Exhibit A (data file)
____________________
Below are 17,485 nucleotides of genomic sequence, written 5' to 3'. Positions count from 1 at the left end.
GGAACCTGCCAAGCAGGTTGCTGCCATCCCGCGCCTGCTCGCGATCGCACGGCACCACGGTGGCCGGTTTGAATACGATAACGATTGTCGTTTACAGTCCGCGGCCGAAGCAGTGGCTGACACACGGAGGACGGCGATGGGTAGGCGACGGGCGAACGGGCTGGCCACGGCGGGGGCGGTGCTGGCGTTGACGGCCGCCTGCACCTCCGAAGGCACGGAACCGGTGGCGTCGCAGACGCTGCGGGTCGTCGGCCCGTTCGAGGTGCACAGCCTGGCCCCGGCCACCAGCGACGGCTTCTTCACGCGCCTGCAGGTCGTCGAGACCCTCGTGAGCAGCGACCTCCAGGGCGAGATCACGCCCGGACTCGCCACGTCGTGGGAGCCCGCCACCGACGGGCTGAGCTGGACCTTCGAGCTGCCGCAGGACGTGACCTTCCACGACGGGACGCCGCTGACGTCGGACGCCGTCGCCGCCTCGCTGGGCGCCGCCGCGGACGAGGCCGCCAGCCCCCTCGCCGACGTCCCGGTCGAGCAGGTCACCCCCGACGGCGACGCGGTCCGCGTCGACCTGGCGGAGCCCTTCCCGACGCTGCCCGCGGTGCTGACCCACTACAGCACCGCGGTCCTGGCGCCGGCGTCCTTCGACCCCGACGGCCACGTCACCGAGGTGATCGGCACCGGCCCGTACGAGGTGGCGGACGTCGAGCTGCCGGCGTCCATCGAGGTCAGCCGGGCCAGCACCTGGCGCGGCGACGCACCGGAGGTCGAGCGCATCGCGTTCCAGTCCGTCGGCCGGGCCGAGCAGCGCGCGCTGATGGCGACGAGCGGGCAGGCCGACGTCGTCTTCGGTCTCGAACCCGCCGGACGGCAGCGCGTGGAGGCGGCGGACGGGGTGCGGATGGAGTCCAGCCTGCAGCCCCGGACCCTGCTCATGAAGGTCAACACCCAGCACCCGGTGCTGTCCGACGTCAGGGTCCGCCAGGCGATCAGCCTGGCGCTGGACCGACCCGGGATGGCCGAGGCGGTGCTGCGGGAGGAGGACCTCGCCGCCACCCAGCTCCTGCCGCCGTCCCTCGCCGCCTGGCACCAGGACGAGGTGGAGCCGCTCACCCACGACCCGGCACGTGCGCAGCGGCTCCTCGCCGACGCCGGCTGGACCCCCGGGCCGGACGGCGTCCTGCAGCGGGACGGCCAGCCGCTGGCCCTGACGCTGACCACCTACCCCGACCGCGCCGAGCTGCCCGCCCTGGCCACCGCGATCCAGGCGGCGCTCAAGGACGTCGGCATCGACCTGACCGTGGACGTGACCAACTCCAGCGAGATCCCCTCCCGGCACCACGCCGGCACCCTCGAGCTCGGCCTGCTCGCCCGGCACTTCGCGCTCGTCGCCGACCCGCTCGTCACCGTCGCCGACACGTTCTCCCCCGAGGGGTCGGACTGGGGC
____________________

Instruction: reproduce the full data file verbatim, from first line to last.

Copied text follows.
Below are 17,485 nucleotides of genomic sequence, written 5' to 3'. Positions count from 1 at the left end.
GGAACCTGCCAAGCAGGTTGCTGCCATCCCGCGCCTGCTCGCGATCGCACGGCACCACGGTGGCCGGTTTGAATACGATAACGATTGTCGTTTACAGTCCGCGGCCGAAGCAGTGGCTGACACACGGAGGACGGCGATGGGTAGGCGACGGGCGAACGGGCTGGCCACGGCGGGGGCGGTGCTGGCGTTGACGGCCGCCTGCACCTCCGAAGGCACGGAACCGGTGGCGTCGCAGACGCTGCGGGTCGTCGGCCCGTTCGAGGTGCACAGCCTGGCCCCGGCCACCAGCGACGGCTTCTTCACGCGCCTGCAGGTCGTCGAGACCCTCGTGAGCAGCGACCTCCAGGGCGAGATCACGCCCGGACTCGCCACGTCGTGGGAGCCCGCCACCGACGGGCTGAGCTGGACCTTCGAGCTGCCGCAGGACGTGACCTTCCACGACGGGACGCCGCTGACGTCGGACGCCGTCGCCGCCTCGCTGGGCGCCGCCGCGGACGAGGCCGCCAGCCCCCTCGCCGACGTCCCGGTCGAGCAGGTCACCCCCGACGGCGACGCGGTCCGCGTCGACCTGGCGGAGCCCTTCCCGACGCTGCCCGCGGTGCTGACCCACTACAGCACCGCGGTCCTGGCGCCGGCGTCCTTCGACCCCGACGGCCACGTCACCGAGGTGATCGGCACCGGCCCGTACGAGGTGGCGGACGTCGAGCTGCCGGCGTCCATCGAGGTCAGCCGGGCCAGCACCTGGCGCGGCGACGCACCGGAGGTCGAGCGCATCGCGTTCCAGTCCGTCGGCCGGGCCGAGCAGCGCGCGCTGATGGCGACGAGCGGGCAGGCCGACGTCGTCTTCGGTCTCGAACCCGCCGGACGGCAGCGCGTGGAGGCGGCGGACGGGGTGCGGATGGAGTCCAGCCTGCAGCCCCGGACCCTGCTCATGAAGGTCAACACCCAGCACCCGGTGCTGTCCGACGTCAGGGTCCGCCAGGCGATCAGCCTGGCGCTGGACCGACCCGGGATGGCCGAGGCGGTGCTGCGGGAGGAGGACCTCGCCGCCACCCAGCTCCTGCCGCCGTCCCTCGCCGCCTGGCACCAGGACGAGGTGGAGCCGCTCACCCACGACCCGGCACGTGCGCAGCGGCTCCTCGCCGACGCCGGCTGGACCCCCGGGCCGGACGGCGTCCTGCAGCGGGACGGCCAGCCGCTGGCCCTGACGCTGACCACCTACCCCGACCGCGCCGAGCTGCCCGCCCTGGCCACCGCGATCCAGGCGGCGCTCAAGGACGTCGGCATCGACCTGACCGTGGACGTGACCAACTCCAGCGAGATCCCCTCCCGGCACCACGCCGGCACCCTCGAGCTCGGCCTGCTCGCCCGGCACTTCGCGCTCGTCGCCGACCCGCTCGTCACCGTCGCCGACACGTTCTCCCCCGAGGGGTCGGACTGGGGC